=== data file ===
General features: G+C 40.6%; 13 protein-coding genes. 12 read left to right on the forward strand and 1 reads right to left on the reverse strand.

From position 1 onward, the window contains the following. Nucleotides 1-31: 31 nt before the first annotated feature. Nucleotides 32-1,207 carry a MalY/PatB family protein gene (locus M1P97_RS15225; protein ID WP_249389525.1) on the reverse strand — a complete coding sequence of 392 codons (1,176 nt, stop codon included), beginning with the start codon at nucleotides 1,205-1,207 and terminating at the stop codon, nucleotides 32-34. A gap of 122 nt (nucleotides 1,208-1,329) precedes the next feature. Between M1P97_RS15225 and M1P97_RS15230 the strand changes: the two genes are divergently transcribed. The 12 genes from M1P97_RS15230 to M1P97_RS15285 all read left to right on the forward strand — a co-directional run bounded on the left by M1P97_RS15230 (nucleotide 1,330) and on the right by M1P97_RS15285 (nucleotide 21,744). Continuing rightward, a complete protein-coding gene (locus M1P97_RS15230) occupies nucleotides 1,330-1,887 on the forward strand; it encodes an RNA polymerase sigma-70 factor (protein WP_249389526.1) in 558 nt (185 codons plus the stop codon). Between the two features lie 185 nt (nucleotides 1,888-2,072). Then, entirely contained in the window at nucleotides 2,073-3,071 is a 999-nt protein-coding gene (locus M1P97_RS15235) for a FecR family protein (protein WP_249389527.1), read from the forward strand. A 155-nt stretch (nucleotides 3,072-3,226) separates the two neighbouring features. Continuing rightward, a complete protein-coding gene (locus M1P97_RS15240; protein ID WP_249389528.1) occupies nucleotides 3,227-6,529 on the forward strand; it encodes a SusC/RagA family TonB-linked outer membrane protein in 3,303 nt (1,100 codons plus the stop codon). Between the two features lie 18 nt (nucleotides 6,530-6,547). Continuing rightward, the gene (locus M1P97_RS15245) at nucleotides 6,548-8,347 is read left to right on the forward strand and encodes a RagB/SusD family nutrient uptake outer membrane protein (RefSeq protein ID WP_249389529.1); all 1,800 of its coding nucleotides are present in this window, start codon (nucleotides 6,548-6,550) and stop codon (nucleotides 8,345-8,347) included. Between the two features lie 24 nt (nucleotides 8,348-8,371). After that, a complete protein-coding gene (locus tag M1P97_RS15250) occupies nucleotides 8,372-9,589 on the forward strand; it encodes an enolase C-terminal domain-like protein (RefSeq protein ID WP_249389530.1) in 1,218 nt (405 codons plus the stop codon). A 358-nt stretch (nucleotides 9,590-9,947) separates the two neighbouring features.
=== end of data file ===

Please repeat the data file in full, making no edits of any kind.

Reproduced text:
General features: G+C 40.6%; 13 protein-coding genes. 12 read left to right on the forward strand and 1 reads right to left on the reverse strand.

From position 1 onward, the window contains the following. Nucleotides 1-31: 31 nt before the first annotated feature. Nucleotides 32-1,207 carry a MalY/PatB family protein gene (locus M1P97_RS15225; protein ID WP_249389525.1) on the reverse strand — a complete coding sequence of 392 codons (1,176 nt, stop codon included), beginning with the start codon at nucleotides 1,205-1,207 and terminating at the stop codon, nucleotides 32-34. A gap of 122 nt (nucleotides 1,208-1,329) precedes the next feature. Between M1P97_RS15225 and M1P97_RS15230 the strand changes: the two genes are divergently transcribed. The 12 genes from M1P97_RS15230 to M1P97_RS15285 all read left to right on the forward strand — a co-directional run bounded on the left by M1P97_RS15230 (nucleotide 1,330) and on the right by M1P97_RS15285 (nucleotide 21,744). Continuing rightward, a complete protein-coding gene (locus M1P97_RS15230) occupies nucleotides 1,330-1,887 on the forward strand; it encodes an RNA polymerase sigma-70 factor (protein WP_249389526.1) in 558 nt (185 codons plus the stop codon). Between the two features lie 185 nt (nucleotides 1,888-2,072). Then, entirely contained in the window at nucleotides 2,073-3,071 is a 999-nt protein-coding gene (locus M1P97_RS15235) for a FecR family protein (protein WP_249389527.1), read from the forward strand. A 155-nt stretch (nucleotides 3,072-3,226) separates the two neighbouring features. Continuing rightward, a complete protein-coding gene (locus M1P97_RS15240; protein ID WP_249389528.1) occupies nucleotides 3,227-6,529 on the forward strand; it encodes a SusC/RagA family TonB-linked outer membrane protein in 3,303 nt (1,100 codons plus the stop codon). Between the two features lie 18 nt (nucleotides 6,530-6,547). Continuing rightward, the gene (locus M1P97_RS15245) at nucleotides 6,548-8,347 is read left to right on the forward strand and encodes a RagB/SusD family nutrient uptake outer membrane protein (RefSeq protein ID WP_249389529.1); all 1,800 of its coding nucleotides are present in this window, start codon (nucleotides 6,548-6,550) and stop codon (nucleotides 8,345-8,347) included. Between the two features lie 24 nt (nucleotides 8,348-8,371). After that, a complete protein-coding gene (locus tag M1P97_RS15250) occupies nucleotides 8,372-9,589 on the forward strand; it encodes an enolase C-terminal domain-like protein (RefSeq protein ID WP_249389530.1) in 1,218 nt (405 codons plus the stop codon). A 358-nt stretch (nucleotides 9,590-9,947) separates the two neighbouring features.